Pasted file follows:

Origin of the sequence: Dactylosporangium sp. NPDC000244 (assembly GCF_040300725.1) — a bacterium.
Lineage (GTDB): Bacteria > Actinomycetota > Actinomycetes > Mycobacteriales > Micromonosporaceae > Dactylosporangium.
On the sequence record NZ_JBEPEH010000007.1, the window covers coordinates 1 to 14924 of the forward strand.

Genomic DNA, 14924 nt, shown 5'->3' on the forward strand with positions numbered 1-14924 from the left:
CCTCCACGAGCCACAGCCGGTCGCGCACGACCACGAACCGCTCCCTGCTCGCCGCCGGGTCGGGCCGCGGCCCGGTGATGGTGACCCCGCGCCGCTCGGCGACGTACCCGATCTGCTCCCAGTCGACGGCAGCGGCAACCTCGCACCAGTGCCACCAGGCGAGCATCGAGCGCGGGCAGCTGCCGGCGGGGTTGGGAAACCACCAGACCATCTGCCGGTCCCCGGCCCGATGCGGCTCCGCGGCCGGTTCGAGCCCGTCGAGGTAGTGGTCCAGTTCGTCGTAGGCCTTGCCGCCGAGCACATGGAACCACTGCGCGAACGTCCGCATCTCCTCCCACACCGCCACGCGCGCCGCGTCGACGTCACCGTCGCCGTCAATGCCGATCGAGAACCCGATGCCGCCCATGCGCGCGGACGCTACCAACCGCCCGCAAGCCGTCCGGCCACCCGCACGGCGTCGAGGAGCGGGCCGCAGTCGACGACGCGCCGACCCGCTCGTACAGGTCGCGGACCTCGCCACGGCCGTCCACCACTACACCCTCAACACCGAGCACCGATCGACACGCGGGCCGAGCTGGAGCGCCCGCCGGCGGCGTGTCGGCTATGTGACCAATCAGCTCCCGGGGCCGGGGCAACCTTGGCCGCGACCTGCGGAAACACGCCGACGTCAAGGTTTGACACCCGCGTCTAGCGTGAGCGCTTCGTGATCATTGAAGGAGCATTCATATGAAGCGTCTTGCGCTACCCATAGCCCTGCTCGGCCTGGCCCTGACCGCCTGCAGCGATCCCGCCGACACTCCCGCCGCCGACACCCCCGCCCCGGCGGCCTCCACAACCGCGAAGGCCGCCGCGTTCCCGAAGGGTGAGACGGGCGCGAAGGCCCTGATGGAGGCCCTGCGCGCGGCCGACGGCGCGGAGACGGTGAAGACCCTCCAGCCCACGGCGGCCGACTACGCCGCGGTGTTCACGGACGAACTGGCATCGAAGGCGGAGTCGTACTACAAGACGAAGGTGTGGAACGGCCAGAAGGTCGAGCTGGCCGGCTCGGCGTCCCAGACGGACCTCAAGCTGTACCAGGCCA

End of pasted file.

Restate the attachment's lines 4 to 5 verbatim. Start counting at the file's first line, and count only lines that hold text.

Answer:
Genomic DNA, 14924 nt, shown 5'->3' on the forward strand with positions numbered 1-14924 from the left:
CCTCCACGAGCCACAGCCGGTCGCGCACGACCACGAACCGCTCCCTGCTCGCCGCCGGGTCGGGCCGCGGCCCGGTGATGGTGACCCCGCGCCGCTCGGCGACGTACCCGATCTGCTCCCAGTCGACGGCAGCGGCAACCTCGCACCAGTGCCACCAGGCGAGCATCGAGCGCGGGCAGCTGCCGGCGGGGTTGGGAAACCACCAGACCATCTGCCGGTCCCCGGCCCGATGCGGCTCCGCGGCCGGTTCGAGCCCGTCGAGGTAGTGGTCCAGTTCGTCGTAGGCCTTGCCGCCGAGCACATGGAACCACTGCGCGAACGTCCGCATCTCCTCCCACACCGCCACGCGCGCCGCGTCGACGTCACCGTCGCCGTCAATGCCGATCGAGAACCCGATGCCGCCCATGCGCGCGGACGCTACCAACCGCCCGCAAGCCGTCCGGCCACCCGCACGGCGTCGAGGAGCGGGCCGCAGTCGACGACGCGCCGACCCGCTCGTACAGGTCGCGGACCTCGCCACGGCCGTCCACCACTACACCCTCAACACCGAGCACCGATCGACACGCGGGCCGAGCTGGAGCGCCCGCCGGCGGCGTGTCGGCTATGTGACCAATCAGCTCCCGGGGCCGGGGCAACCTTGGCCGCGACCTGCGGAAACACGCCGACGTCAAGGTTTGACACCCGCGTCTAGCGTGAGCGCTTCGTGATCATTGAAGGAGCATTCATATGAAGCGTCTTGCGCTACCCATAGCCCTGCTCGGCCTGGCCCTGACCGCCTGCAGCGATCCCGCCGACACTCCCGCCGCCGACACCCCCGCCCCGGCGGCCTCCACAACCGCGAAGGCCGCCGCGTTCCCGAAGGGTGAGACGGGCGCGAAGGCCCTGATGGAGGCCCTGCGCGCGGCCGACGGCGCGGAGACGGTGAAGACCCTCCAGCCCACGGCGGCCGACTACGCCGCGGTGTTCACGGACGAACTGGCATCGAAGGCGGAGTCGTACTACAAGACGAAGGTGTGGAACGGCCAGAAGGTCGAGCTGGCCGGCTCGGCGTCCCAGACGGACCTCAAGCTGTACCAGGCCA